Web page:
I’ve got a lot of exciting CrossFit events coming up over the next month and a half. First, the CrossFit Level 1 certification seminar is next weekend. It’s unfortunate the seminar runs from 9:00-5:30 on Saturday and Sunday of 4th of July, but I can think of worse ways to spend the holiday weekend. I’m looking forward to meeting cool people and learning more about CrossFit than I probably ever wanted to know. Assuming I pass the exam at the end, it also means I have the minimum qualifications to actually coach CrossFit, but again, that’s not really where my mind is right now. I think coaching would be an incredible experience, but I think I need to develop myself into a better CrossFitter before I would even contemplate coaching others.
The second exciting thing is that I’m doing CrossFit for Hope in Charlotte on July 19th. Aside from getting to visit Charlotte, I’m super pumped to be able to actually participate this year because last year I was relegated to being a spectator thanks to a shoulder injury. It’s not a competition, but a fundraiser for St. Jude’s Children’s Hospital. Everyone does the same workout (in heats throughout the day), which is similar to “Fight Gone Bad” in that you spend 1 minute doing as many reps as possible of each exercise, then once you have completed one round of each exercise, you get 1 minute rest for 3 total rounds. The movements are:
Thrusters (55 lbs)
Box Jumps (20″)
Power Snatch (55 lbs)
And finally, maybe the most exciting thing – I’m doing a CrossFit competition in August in Chicago. I am competing in the team scaled division of the Galt Games with my friend and 2 guys from her gym. They haven’t released the events yet, but did provide movement standards for each division, so I have an idea of what to expect:
Team Standards are:
Wall Balls (14/10)
Box jumps (20)
Team finalists should be able to do:
OH Walking Lunge (45/35)
Hang Cleans (115/75)
Front Squat (115/75)
I would have loved to compete in the Rx divsion, but the weights are just too far above my threshold as an athlete. Even in the scaled division, the snatch at 75 lbs is actually above my one rep max, but I’m hoping I can make some progress on that between now and competition day.
I know I’m always trumpeting the idea of performance over appearance, but I have a confession to make. When I first committed to doing the team competition, my first thought was not, “I need to train hard so that I’m prepared and can perform well.” My first thought was, “I need to lean out so that I look good in a sports bra and shorts on competition day.” Old mindsets die hard. And as much as the principles of CrossFit emphasize the idea of performance over appearance, you can’t escape the fact that booty shorts and six packs are also part of what gives CrossFit appeal, especially when you look at CrossFit Games-caliber athletes.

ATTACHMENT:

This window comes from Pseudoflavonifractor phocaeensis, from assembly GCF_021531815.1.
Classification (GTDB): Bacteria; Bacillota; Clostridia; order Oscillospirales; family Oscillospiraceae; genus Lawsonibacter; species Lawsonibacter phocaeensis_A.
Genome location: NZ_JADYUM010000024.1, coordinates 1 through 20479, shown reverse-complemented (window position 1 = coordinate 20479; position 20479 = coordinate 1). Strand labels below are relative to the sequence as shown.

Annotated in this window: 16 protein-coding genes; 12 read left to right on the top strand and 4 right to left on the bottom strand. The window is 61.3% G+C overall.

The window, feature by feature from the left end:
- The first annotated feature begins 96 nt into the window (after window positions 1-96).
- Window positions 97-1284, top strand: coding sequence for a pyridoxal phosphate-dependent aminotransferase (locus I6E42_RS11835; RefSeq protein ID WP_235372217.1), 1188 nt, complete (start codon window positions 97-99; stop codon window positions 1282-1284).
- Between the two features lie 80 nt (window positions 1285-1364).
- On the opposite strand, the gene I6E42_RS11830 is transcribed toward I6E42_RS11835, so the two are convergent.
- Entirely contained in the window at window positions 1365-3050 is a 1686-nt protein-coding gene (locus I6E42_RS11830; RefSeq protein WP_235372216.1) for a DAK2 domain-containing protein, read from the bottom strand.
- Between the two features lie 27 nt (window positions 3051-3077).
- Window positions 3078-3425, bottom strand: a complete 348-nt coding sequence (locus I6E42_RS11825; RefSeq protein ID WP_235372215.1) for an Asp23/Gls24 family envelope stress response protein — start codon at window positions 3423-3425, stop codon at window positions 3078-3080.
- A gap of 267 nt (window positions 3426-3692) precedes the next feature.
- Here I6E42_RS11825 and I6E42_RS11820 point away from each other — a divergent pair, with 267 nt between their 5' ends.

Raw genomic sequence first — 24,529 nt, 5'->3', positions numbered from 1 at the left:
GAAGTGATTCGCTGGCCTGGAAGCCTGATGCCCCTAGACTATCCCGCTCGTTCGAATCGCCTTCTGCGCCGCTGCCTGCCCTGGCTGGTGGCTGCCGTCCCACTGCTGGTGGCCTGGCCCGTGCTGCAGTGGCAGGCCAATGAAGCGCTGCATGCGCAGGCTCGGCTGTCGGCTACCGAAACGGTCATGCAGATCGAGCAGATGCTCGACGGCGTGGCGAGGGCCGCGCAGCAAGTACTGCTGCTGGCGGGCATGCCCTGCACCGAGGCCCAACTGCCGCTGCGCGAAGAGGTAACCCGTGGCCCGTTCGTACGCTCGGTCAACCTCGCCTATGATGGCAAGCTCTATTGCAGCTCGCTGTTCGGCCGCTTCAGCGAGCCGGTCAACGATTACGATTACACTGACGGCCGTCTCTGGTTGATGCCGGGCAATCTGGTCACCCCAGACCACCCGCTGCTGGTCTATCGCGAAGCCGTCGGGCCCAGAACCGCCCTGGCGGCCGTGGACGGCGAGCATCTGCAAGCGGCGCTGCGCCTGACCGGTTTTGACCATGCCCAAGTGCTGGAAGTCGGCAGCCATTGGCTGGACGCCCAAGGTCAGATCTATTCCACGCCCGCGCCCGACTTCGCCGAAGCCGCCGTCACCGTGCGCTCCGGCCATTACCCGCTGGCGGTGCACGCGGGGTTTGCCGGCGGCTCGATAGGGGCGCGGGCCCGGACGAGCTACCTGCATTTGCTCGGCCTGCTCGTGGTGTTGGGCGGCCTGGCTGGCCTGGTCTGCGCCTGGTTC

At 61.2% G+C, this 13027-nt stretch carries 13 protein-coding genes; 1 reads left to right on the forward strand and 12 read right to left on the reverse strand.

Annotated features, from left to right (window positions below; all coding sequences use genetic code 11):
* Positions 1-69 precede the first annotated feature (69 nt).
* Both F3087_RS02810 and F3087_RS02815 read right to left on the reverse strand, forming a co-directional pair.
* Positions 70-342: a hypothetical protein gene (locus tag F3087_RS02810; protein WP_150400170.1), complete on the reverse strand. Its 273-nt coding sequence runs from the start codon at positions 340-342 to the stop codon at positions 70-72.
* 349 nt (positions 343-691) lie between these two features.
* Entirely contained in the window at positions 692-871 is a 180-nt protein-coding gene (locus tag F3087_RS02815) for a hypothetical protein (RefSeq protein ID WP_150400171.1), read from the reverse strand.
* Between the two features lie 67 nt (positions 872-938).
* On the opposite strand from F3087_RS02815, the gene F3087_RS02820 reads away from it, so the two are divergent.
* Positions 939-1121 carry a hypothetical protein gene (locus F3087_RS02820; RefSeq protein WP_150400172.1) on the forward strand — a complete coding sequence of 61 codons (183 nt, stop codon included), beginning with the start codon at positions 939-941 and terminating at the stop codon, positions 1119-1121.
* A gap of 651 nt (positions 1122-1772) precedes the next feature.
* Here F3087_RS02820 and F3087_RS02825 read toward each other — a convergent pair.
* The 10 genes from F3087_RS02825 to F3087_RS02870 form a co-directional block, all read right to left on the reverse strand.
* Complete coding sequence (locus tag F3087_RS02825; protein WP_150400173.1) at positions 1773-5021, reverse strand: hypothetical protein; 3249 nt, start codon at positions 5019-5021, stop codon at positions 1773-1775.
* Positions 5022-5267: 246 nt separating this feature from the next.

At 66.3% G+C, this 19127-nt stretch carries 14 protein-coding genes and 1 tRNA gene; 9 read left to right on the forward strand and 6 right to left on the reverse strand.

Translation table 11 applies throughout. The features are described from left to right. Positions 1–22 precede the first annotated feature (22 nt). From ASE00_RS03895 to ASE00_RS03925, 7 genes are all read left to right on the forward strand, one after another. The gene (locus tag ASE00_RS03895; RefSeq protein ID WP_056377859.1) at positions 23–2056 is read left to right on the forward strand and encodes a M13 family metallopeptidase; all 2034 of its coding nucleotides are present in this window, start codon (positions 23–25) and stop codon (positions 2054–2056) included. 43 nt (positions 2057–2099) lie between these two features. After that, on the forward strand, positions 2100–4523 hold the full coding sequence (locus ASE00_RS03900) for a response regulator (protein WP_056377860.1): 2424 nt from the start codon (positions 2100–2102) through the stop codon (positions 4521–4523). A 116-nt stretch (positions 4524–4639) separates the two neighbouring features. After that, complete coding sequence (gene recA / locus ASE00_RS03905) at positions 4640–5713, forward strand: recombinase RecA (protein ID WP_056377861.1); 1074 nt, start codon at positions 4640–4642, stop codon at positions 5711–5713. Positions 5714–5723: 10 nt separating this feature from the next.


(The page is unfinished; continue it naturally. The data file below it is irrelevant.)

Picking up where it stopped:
I still have to curb my tendencies toward aspiring to my idea of physical perfection and over-valuing the way my body looks. It’s something I have to make a conscious effort to do on a daily basis. CrossFit helped me develop a much more positive and constructive attitude toward my body and training, but that doesn’t mean it isn’t something I still wrestle with. For instance, I was at the beach a couple of weekends ago, and my friend and I took some silly pictures posing in our bikinis. I’ll admit that before I posted them to Facebook, I had an urge to look at the photos, zoom in on how I looked, and then pick apart how my body looked in the pictures to decide whether to post them for public consumption or not. But I caught myself and then just thought, “This picture is about capturing a fun moment of a great weekend with good friends – this is not about what my body looks like in a bikini.” So I posted it, and then didn’t give it another thought.
When the voice of my inner critic starts going on a rant about my “trouble areas,” I just remind myself of all of the things my body has done and can do – everything from running a half marathon to deadlifting 200 lbs to climbing a mountain. And when I consider all of the people in my life who I really care about, I realize that I could care less about what their bodies look like. I love them for the people that they are, not their body fat percentage or a number on the scale. In fact, even the people I know who have awesome physiques still have the same insecurities that everyone else does. I know that even when I was “competition ready” and leaner than I had ever been, I was actually more unhappy and less secure about my body than I am now.
I am not trying to say a person shouldn’t care about their physical appearance at all, and wanting to lose a few pounds or tone up is fine, especially if it will increase your confidence. But there is a threshold that can be all too easy to cross where chasing a certain look becomes an all-encompassing dysfunctional pursuit. Trust me, I’ve been there.
So, I will let those perfectionist-critic whispers about my body be eclipsed by the sound of a heavy barbell hitting the ground, the sight of new PR’s on the whiteboard, the sound of my heart pounding when I’m giving it my all, and the feel of the afterglow of completing a tough WOD. I will eat to nourish my body and to fuel and recover from my training sessions, but I refuse to trade in balance and a healthy mindset for the sake of visible abs come competition day.